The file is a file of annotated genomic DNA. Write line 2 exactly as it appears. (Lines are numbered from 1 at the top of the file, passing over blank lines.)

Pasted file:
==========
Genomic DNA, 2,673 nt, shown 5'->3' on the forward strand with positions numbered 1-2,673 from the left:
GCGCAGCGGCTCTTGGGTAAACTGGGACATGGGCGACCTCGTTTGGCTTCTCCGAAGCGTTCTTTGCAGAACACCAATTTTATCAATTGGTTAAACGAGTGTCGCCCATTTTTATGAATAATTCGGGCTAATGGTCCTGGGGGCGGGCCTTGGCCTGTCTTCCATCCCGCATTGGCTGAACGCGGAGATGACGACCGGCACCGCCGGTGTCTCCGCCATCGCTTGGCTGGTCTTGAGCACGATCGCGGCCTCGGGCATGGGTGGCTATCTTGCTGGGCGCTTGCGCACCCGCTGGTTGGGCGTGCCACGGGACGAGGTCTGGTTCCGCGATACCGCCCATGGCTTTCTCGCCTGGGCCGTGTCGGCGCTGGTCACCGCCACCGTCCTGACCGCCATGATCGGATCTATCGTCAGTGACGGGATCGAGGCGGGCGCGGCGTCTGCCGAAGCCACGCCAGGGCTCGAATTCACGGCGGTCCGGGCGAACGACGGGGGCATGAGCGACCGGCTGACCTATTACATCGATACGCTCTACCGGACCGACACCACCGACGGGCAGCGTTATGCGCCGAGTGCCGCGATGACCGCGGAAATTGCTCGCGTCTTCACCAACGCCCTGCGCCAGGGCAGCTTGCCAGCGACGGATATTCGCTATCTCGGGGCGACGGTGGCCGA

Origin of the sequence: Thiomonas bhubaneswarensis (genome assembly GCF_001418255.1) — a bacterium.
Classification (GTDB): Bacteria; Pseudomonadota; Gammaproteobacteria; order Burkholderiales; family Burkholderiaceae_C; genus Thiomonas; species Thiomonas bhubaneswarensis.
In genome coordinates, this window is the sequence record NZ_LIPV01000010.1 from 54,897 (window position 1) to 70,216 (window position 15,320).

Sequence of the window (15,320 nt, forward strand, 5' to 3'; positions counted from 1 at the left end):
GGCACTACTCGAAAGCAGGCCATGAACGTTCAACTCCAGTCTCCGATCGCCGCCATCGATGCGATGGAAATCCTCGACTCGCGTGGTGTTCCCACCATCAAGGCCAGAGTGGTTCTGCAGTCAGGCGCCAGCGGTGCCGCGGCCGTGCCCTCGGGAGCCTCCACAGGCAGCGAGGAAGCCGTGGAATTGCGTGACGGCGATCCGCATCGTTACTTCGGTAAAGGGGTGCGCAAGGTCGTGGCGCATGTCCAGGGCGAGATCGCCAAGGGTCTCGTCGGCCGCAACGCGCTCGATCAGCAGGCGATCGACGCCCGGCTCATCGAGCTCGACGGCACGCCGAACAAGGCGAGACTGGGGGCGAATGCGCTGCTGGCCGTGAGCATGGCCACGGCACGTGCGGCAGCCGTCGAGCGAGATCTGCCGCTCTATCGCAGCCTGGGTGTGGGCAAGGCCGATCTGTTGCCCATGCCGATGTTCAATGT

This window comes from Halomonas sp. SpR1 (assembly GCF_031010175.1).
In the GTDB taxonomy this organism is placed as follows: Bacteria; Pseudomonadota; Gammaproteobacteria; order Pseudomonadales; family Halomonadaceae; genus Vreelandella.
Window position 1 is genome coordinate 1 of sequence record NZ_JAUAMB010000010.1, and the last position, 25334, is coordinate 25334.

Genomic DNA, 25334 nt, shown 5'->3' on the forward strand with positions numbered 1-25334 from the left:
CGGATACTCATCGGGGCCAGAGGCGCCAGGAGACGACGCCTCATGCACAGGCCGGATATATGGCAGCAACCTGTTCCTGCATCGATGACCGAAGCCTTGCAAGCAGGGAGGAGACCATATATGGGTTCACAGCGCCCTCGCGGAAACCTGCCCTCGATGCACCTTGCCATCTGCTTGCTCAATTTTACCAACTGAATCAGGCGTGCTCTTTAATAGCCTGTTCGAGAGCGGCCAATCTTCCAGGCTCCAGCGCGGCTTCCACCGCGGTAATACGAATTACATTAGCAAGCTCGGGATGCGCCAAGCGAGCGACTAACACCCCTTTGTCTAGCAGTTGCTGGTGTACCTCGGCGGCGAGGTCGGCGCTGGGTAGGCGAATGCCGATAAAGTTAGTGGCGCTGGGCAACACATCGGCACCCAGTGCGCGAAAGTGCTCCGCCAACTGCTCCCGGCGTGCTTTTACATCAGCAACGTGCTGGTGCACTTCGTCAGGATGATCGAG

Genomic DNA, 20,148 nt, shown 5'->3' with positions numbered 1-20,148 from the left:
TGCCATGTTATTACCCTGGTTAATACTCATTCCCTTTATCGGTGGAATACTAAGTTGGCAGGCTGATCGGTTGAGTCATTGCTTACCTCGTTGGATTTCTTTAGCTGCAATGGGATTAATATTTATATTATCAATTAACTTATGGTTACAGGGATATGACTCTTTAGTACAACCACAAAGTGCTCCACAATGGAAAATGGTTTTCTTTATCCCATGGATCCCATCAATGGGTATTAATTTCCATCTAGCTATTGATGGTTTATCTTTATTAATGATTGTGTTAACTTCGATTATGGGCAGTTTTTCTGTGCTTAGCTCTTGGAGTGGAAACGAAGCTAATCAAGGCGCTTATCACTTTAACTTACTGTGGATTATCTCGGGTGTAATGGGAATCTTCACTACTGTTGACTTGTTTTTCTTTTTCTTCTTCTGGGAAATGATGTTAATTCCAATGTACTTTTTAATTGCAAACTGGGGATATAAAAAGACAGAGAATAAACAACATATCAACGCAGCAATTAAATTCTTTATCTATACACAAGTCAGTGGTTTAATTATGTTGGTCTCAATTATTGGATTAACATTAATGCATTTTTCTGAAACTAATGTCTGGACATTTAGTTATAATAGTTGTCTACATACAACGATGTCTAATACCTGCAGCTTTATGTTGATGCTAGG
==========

GCGCAGCGGCTCTTGGGTAAACTGGGACATGGGCGACCTCGTTTGGCTTCTCCGAAGCGTTCTTTGCAGAACACCAATTTTATCAATTGGTTAAACGAGTGTCGCCCATTTTTATGAATAATTCGGGCTAATGGTCCTGGGGGCGGGCCTTGGCCTGTCTTCCATCCCGCATTGGCTGAACGCGGAGATGACGACCGGCACCGCCGGTGTCTCCGCCATCGCTTGGCTGGTCTTGAGCACGATCGCGGCCTCGGGCATGGGTGGCTATCTTGCTGGGCGCTTGCGCACCCGCTGGTTGGGCGTGCCACGGGACGAGGTCTGGTTCCGCGATACCGCCCATGGCTTTCTCGCCTGGGCCGTGTCGGCGCTGGTCACCGCCACCGTCCTGACCGCCATGATCGGATCTATCGTCAGTGACGGGATCGAGGCGGGCGCGGCGTCTGCCGAAGCCACGCCAGGGCTCGAATTCACGGCGGTCCGGGCGAACGACGGGGGCATGAGCGACCGGCTGACCTATTACATCGATACGCTCTACCGGACCGACACCACCGACGGGCAGCGTTATGCGCCGAGTGCCGCGATGACCGCGGAAATTGCTCGCGTCTTCACCAACGCCCTGCGCCAGGGCAGCTTGCCAGCGACGGATATTCGCTATCTCGGGGCGACGGTGGCCGA